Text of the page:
Wolf Crystal cautiously examines her Halloween treat. Photo credit: Smithsonian’s National Zoo.
Recently I’ve started volunteering at the Smithsonian’s National Zoo. The new American Trail exhibit opened last Summer, and expecting a flurry of visitors, the Zoo asked for extra help. The goal of American Trail, as one might expect, is to portray animals native to the US, like beavers, ravens, sea lions, river otters, a bald eagle, and (my favorite) grey wolves.
Last week, American Trail celebrated its first Halloween. Meanwhile, I was part of the Boo at the Zoo event, but this time from a different point of view – zoo staff, instead of a visitor. I chose to talk about the bald eagle to a score of power rangers, princesses, iron men, and Marios – who also lined up for my newly-invented “are you a seal or a sea lion?” game.
From my booth in the Zoo’s main path, I could hear the sea lions barking. Where they responding to the children’s philosophical conundrum of “trick or treat”?
Sea lion Sophie has a treat and a toy at the same time. Photo credit: Smithsonian’s National Zoo.
Instead, they were busy investigating their own Halloween treats. A collection of photos of the animals and their pumpkins has been posted to the zoo’s Facebook page. Besides being cute and hilarious, the Halloween treats serve the important purpose of enrichment. I’ve talked about this strategy on the blog before, which is an attempt to encourage natural behaviors in captive animals (and some might say, to avoid boredom). Animals will fall back to behaviors they display in the wild, like hunting or scavenging. They exercise their curiosity by investigating the treat (some, like Sophie above and raven Iris, event get a lot of play out of it). Mental abilities are tested as the animals figure out how to open the pumpkin to retrieve the goodies inside.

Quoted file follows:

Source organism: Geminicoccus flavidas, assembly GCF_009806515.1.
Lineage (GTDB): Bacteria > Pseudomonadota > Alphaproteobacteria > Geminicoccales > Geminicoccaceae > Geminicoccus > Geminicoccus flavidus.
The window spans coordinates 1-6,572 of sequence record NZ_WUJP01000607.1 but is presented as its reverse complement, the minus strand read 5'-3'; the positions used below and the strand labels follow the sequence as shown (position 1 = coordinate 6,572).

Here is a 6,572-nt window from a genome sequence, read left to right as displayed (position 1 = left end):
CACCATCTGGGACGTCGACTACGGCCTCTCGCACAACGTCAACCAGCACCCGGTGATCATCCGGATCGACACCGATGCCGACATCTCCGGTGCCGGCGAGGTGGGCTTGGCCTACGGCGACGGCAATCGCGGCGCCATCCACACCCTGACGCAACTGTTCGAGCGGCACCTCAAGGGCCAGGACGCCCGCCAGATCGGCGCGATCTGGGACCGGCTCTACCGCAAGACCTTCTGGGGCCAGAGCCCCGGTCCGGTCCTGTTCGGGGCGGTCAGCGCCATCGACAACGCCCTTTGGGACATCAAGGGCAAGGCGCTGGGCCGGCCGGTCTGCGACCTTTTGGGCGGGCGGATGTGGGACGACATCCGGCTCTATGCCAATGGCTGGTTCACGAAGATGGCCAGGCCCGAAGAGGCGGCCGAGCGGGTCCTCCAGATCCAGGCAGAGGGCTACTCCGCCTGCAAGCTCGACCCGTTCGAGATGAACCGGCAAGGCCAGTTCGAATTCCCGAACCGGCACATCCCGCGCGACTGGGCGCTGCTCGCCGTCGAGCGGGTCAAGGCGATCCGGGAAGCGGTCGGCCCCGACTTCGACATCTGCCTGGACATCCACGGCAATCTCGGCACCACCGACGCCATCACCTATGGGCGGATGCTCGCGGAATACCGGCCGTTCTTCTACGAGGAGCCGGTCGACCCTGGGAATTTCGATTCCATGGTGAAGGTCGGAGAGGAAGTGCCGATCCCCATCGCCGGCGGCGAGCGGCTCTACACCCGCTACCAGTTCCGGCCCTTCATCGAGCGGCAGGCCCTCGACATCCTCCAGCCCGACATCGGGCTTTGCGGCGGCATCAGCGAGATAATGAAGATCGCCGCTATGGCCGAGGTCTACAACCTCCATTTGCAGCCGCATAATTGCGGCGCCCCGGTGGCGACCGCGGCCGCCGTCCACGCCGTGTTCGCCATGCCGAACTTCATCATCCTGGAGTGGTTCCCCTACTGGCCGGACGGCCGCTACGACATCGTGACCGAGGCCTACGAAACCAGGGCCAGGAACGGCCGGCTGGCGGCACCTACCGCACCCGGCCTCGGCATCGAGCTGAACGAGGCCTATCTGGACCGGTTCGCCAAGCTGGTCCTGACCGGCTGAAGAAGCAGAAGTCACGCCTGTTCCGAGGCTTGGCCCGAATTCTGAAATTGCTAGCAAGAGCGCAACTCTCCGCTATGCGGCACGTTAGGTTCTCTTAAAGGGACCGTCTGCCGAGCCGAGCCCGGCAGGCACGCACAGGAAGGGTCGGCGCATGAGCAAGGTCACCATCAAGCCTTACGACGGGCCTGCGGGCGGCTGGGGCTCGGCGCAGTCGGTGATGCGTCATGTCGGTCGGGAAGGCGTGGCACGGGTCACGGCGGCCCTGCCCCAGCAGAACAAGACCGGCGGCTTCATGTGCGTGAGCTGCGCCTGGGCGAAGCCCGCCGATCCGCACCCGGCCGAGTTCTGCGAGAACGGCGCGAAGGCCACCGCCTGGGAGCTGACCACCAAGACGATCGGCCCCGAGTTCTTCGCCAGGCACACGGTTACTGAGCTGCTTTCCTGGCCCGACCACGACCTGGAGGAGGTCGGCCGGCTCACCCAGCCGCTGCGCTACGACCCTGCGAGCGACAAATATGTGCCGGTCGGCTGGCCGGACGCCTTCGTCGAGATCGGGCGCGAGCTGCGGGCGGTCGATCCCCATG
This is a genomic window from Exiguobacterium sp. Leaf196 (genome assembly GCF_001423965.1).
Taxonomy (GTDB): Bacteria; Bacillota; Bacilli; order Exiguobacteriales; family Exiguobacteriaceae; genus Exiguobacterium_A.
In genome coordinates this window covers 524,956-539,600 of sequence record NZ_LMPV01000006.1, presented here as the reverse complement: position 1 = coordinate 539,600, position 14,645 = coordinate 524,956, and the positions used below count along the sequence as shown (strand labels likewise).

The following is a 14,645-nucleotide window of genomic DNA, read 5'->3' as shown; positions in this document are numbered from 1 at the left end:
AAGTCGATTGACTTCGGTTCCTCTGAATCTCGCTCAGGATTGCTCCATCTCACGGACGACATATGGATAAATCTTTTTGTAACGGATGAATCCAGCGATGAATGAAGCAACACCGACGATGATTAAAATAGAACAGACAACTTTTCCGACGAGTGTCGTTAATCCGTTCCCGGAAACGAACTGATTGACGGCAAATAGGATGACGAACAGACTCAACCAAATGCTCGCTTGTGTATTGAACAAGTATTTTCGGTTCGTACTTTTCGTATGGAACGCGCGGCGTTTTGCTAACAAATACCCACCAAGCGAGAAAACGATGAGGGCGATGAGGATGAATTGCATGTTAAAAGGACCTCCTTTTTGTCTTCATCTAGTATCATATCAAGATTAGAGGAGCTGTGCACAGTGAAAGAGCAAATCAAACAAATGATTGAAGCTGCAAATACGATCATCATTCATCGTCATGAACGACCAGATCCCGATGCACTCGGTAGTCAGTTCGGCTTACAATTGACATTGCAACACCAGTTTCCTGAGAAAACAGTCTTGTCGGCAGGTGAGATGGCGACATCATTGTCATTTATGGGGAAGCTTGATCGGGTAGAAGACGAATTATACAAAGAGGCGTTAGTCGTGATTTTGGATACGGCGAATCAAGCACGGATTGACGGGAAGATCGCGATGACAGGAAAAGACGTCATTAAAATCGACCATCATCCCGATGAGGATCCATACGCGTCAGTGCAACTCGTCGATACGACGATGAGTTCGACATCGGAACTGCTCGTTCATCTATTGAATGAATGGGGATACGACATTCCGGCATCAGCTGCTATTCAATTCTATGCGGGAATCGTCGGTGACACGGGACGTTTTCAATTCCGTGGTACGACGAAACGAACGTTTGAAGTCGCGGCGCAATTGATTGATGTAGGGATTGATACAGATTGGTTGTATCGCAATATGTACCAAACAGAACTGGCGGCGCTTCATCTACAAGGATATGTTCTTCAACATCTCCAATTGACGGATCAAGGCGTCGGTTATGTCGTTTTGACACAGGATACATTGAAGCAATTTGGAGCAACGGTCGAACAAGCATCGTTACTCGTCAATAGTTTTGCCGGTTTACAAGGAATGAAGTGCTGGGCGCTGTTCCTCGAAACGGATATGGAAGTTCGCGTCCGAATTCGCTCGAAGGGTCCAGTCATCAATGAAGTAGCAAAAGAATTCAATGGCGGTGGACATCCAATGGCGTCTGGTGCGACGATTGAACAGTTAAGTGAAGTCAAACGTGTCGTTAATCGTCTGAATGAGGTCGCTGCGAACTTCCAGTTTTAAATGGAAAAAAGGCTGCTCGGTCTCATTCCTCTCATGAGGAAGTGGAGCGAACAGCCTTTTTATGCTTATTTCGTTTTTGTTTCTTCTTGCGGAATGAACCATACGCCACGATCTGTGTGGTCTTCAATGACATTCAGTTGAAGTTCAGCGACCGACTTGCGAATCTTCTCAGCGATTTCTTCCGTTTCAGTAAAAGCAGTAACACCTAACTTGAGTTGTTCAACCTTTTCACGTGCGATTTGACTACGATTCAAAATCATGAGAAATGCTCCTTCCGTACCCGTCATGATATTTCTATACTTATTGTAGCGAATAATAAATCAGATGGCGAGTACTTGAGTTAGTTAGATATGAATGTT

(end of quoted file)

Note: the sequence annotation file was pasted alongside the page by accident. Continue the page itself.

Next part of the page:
Selkie feasts on squid she found inside her pumpkin. Photo credit: Smithsonian’s National Zoo.
Grey wolves Crystal and Coby got their share of treats. They were able to scavenge for meat hidden inside their pumpkins. It is only after Hurricane Sandy left that I can reflect on those events – specially considering DC and the National Zoo came out of it mostly unscathed. But in pre-hurricane times, people’s minds were filled with Halloween. And, with the risk of anthropomorphizing, I believe both animals and infant humans had a great time.